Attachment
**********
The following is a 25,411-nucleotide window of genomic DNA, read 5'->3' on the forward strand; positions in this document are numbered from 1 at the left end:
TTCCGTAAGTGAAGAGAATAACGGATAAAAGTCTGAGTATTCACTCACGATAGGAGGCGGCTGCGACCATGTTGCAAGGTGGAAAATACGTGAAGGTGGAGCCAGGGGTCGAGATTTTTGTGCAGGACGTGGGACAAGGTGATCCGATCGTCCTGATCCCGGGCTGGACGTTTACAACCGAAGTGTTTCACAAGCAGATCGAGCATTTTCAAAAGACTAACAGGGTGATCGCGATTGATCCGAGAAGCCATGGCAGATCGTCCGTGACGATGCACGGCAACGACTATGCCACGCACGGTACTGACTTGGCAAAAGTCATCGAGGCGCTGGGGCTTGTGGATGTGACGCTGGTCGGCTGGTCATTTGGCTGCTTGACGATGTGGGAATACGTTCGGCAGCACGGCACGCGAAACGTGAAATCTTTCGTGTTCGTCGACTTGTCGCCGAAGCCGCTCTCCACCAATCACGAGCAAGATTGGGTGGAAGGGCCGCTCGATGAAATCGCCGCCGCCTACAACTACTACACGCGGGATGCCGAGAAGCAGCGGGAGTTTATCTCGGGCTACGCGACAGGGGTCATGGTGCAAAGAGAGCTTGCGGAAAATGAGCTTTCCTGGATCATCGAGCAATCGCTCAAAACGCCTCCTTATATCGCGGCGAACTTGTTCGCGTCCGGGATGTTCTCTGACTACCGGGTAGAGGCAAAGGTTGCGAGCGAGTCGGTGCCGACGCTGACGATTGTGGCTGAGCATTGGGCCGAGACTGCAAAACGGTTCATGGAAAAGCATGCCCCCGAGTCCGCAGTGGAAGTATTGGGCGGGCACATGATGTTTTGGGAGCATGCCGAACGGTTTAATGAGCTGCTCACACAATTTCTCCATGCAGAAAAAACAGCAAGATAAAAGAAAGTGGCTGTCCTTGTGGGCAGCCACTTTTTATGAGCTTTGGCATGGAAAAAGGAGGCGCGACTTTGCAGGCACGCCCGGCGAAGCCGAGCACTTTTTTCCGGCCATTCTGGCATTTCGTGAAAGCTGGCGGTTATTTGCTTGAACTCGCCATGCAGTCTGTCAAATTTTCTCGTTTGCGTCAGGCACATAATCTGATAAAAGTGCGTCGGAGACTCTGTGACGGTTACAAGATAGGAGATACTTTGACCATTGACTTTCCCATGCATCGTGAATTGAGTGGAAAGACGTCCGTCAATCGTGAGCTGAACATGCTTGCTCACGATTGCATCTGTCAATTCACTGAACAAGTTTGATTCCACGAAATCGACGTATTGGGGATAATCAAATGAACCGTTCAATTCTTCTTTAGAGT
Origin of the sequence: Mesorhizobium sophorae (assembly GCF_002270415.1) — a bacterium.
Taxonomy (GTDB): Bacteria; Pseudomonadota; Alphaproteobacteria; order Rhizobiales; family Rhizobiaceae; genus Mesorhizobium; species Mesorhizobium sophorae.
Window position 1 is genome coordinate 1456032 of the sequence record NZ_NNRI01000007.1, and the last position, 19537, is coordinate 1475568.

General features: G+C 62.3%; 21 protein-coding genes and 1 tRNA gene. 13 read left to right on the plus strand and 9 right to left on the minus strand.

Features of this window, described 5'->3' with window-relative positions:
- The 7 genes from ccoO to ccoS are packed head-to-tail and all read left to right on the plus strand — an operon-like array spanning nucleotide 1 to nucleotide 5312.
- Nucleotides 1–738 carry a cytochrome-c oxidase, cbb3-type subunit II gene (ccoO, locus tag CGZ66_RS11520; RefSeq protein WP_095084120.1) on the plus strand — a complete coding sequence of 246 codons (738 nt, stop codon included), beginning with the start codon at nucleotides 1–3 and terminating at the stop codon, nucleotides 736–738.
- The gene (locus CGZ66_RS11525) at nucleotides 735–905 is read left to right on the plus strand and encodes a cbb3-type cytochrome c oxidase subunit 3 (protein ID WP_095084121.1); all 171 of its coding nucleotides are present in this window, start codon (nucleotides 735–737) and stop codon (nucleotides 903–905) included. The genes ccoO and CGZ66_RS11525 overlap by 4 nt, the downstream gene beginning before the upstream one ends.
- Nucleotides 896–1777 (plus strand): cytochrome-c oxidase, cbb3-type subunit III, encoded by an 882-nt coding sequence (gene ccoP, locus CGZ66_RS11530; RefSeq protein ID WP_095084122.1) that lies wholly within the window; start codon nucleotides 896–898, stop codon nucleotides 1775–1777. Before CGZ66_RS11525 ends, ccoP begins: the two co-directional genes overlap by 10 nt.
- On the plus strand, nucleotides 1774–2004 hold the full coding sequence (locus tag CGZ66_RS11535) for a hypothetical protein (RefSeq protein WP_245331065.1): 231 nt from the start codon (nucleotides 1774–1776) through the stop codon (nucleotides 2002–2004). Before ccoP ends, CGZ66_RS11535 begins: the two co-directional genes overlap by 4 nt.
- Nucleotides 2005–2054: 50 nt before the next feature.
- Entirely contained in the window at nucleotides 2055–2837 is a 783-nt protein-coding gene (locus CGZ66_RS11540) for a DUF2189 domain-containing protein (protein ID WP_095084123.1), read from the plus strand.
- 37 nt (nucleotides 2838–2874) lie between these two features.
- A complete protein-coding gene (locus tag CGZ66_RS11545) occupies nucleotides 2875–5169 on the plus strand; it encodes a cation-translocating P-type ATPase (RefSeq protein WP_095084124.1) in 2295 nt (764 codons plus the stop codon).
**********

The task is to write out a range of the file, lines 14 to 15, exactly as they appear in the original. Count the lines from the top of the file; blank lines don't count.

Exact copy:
- Entirely contained in the window at nucleotides 2055–2837 is a 783-nt protein-coding gene (locus CGZ66_RS11540) for a DUF2189 domain-containing protein (protein ID WP_095084123.1), read from the plus strand.
- 37 nt (nucleotides 2838–2874) lie between these two features.